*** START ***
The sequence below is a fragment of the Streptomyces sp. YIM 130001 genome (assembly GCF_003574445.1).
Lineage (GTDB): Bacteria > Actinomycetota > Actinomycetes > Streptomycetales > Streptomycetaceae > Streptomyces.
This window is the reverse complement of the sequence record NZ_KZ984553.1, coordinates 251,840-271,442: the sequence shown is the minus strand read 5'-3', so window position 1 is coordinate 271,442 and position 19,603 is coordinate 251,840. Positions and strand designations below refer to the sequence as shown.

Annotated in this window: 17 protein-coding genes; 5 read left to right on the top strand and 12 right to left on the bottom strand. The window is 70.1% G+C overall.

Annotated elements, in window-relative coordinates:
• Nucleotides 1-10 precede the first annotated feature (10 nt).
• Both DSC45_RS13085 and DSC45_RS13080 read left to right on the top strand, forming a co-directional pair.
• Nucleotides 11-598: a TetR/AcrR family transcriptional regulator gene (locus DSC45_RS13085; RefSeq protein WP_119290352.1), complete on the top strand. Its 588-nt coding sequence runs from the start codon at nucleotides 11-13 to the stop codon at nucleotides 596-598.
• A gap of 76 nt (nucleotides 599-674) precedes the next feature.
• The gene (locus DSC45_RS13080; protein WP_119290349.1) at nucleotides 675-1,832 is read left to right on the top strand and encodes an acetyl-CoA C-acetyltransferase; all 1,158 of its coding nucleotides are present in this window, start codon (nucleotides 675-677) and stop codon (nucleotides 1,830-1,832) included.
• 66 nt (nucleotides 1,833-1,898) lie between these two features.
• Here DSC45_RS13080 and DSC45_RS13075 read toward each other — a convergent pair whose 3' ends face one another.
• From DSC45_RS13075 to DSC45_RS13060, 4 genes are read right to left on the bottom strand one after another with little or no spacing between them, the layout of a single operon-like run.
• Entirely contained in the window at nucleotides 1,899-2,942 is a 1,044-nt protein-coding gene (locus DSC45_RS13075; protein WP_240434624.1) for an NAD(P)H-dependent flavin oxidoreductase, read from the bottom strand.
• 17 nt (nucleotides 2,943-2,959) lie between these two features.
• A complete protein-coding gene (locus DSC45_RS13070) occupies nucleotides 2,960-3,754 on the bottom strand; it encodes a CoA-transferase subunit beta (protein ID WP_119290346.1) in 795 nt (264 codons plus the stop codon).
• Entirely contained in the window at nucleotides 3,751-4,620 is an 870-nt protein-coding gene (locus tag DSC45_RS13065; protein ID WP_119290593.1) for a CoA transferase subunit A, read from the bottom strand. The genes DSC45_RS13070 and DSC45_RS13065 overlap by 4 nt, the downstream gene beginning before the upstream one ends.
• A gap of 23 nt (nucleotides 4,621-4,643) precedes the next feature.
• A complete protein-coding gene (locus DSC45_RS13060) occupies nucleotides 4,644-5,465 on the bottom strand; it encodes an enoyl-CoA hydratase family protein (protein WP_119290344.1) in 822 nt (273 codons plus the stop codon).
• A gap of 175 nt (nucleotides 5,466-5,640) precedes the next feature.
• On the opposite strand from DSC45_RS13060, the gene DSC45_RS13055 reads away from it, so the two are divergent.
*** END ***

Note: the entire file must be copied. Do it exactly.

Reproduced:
The sequence below is a fragment of the Streptomyces sp. YIM 130001 genome (assembly GCF_003574445.1).
Lineage (GTDB): Bacteria > Actinomycetota > Actinomycetes > Streptomycetales > Streptomycetaceae > Streptomyces.
This window is the reverse complement of the sequence record NZ_KZ984553.1, coordinates 251,840-271,442: the sequence shown is the minus strand read 5'-3', so window position 1 is coordinate 271,442 and position 19,603 is coordinate 251,840. Positions and strand designations below refer to the sequence as shown.

Annotated in this window: 17 protein-coding genes; 5 read left to right on the top strand and 12 right to left on the bottom strand. The window is 70.1% G+C overall.

Annotated elements, in window-relative coordinates:
• Nucleotides 1-10 precede the first annotated feature (10 nt).
• Both DSC45_RS13085 and DSC45_RS13080 read left to right on the top strand, forming a co-directional pair.
• Nucleotides 11-598: a TetR/AcrR family transcriptional regulator gene (locus DSC45_RS13085; RefSeq protein WP_119290352.1), complete on the top strand. Its 588-nt coding sequence runs from the start codon at nucleotides 11-13 to the stop codon at nucleotides 596-598.
• A gap of 76 nt (nucleotides 599-674) precedes the next feature.
• The gene (locus DSC45_RS13080; protein WP_119290349.1) at nucleotides 675-1,832 is read left to right on the top strand and encodes an acetyl-CoA C-acetyltransferase; all 1,158 of its coding nucleotides are present in this window, start codon (nucleotides 675-677) and stop codon (nucleotides 1,830-1,832) included.
• 66 nt (nucleotides 1,833-1,898) lie between these two features.
• Here DSC45_RS13080 and DSC45_RS13075 read toward each other — a convergent pair whose 3' ends face one another.
• From DSC45_RS13075 to DSC45_RS13060, 4 genes are read right to left on the bottom strand one after another with little or no spacing between them, the layout of a single operon-like run.
• Entirely contained in the window at nucleotides 1,899-2,942 is a 1,044-nt protein-coding gene (locus DSC45_RS13075; protein WP_240434624.1) for an NAD(P)H-dependent flavin oxidoreductase, read from the bottom strand.
• 17 nt (nucleotides 2,943-2,959) lie between these two features.
• A complete protein-coding gene (locus DSC45_RS13070) occupies nucleotides 2,960-3,754 on the bottom strand; it encodes a CoA-transferase subunit beta (protein ID WP_119290346.1) in 795 nt (264 codons plus the stop codon).
• Entirely contained in the window at nucleotides 3,751-4,620 is an 870-nt protein-coding gene (locus tag DSC45_RS13065; protein ID WP_119290593.1) for a CoA transferase subunit A, read from the bottom strand. The genes DSC45_RS13070 and DSC45_RS13065 overlap by 4 nt, the downstream gene beginning before the upstream one ends.
• A gap of 23 nt (nucleotides 4,621-4,643) precedes the next feature.
• A complete protein-coding gene (locus DSC45_RS13060) occupies nucleotides 4,644-5,465 on the bottom strand; it encodes an enoyl-CoA hydratase family protein (protein WP_119290344.1) in 822 nt (273 codons plus the stop codon).
• A gap of 175 nt (nucleotides 5,466-5,640) precedes the next feature.
• On the opposite strand from DSC45_RS13060, the gene DSC45_RS13055 reads away from it, so the two are divergent.